Personal Pension  

How well the charge cap fits is crucial

This article is part of
Auto-Enrolment - December 2013

The complexity and opaque charging models that have been built into the DNA of the pensions industry over the years has significantly contributed to the lack of confidence among consumers in pension saving.

According to the Office for National Statistics, just 46 per cent of employees are now a member of a workplace pension scheme, the lowest level since records began in 1997.

Auto-enrolment presents the industry with a huge opportunity to reverse the decline in pension saving. But in order for the policy to be a success, two fundamental issues need to be addressed: cost and quality.

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At the most basic level, pensions should provide a lifetime income in retirement that is fair value relative to the contributions paid. High charges eat away at pension pots, foster mistrust in the industry and act as a disincentive to savers.

The impact of the charges levied on people’s pension savings over their lifetime can be significant. Data from the department for work and pensions shows that over a 46-year period of saving, an individual paying an annual management charge of 0.5 per cent would lose 13 per cent of their pension pot to charges, while someone paying a 1 per cent annual management charge would lose 24 per cent – a significant differential.

Research recently revealed that 56 per cent of pension savers do not know the charges levied on their pension pots, while 22 per cent know some but not all. With engagement in pensions persistently low, it is right that the government takes a proactive approach to protect savers and help ensure that pots are not needlessly eroded. But the reality is that a cap on charges will not necessarily ensure a better deal for pension savers.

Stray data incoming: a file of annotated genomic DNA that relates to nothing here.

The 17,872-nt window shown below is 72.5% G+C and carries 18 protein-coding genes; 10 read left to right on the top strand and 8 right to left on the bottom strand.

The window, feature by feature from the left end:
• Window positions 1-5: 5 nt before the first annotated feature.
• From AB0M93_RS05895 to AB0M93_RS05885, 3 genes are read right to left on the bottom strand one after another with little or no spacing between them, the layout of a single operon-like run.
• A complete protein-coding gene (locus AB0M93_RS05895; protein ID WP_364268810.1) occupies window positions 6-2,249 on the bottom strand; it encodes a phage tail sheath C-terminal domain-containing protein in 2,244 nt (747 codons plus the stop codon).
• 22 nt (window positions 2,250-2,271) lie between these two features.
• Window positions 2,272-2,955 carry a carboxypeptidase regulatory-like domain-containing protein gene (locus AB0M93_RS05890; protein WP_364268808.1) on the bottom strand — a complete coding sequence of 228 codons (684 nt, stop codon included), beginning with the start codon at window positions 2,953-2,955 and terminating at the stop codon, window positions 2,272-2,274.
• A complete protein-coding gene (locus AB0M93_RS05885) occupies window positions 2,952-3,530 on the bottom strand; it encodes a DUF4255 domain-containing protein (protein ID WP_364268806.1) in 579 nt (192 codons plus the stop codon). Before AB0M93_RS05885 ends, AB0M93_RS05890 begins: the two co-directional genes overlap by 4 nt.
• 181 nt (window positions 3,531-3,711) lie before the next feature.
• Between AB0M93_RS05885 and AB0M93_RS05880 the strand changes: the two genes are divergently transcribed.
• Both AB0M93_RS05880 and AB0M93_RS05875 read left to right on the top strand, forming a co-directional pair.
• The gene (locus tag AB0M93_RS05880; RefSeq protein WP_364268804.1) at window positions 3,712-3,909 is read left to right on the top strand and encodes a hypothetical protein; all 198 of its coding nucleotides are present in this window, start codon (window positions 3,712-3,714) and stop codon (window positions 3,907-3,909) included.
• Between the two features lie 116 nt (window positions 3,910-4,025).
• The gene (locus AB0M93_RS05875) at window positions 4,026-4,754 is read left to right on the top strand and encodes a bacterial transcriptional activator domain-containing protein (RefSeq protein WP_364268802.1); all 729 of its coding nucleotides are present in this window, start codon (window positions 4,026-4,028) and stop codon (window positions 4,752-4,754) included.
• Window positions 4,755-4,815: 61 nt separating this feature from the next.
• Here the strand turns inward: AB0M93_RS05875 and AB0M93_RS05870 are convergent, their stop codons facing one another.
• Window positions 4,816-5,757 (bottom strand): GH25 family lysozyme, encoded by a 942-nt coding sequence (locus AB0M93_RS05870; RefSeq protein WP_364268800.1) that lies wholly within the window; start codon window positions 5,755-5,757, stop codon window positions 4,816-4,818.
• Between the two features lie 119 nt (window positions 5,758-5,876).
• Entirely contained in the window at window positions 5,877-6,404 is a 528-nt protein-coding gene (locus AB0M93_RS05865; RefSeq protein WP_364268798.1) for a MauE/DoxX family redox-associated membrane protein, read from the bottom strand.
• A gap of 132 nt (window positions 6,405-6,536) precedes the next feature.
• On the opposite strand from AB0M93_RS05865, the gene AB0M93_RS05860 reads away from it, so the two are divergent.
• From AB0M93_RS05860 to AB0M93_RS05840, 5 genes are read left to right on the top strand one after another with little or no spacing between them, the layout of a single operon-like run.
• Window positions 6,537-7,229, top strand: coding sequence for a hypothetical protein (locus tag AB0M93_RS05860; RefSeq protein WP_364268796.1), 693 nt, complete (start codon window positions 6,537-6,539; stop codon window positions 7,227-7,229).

Historically, the industry has proved very adept at side-stepping charges, raising costs in other areas to compensate. With the launch of this consultation, naysayers have been quick to warn of a potential ‘levelling up’ of charges to the cap, while others have cautioned that it will stifle product innovation as the margin is too tight.

I am not convinced that either of these risks is too real, as most auto-enrolment providers’ charges are already below the 0.75 per cent cap, with the higher charges to be found in older style schemes that are not included in this consultation.

However, I am concerned that one of the unintended consequences of a cap is that it might reduce the number of players operating in the auto-enrolment market. We have already seen some players pulling out of the workplace pensions market as they simply do not view it as profitable, while others have been selective, cherry picking only the best business, not wanting to concern themselves with serving the mass market.

As auto-enrolment gathers pace with high volumes of small to medium-sized businesses and micro employers staging, the need for strong competition in the marketplace is imperative in order to deal with the huge demand. But this low-margin business, which many players already deem unattractive, will now look even more unappealing.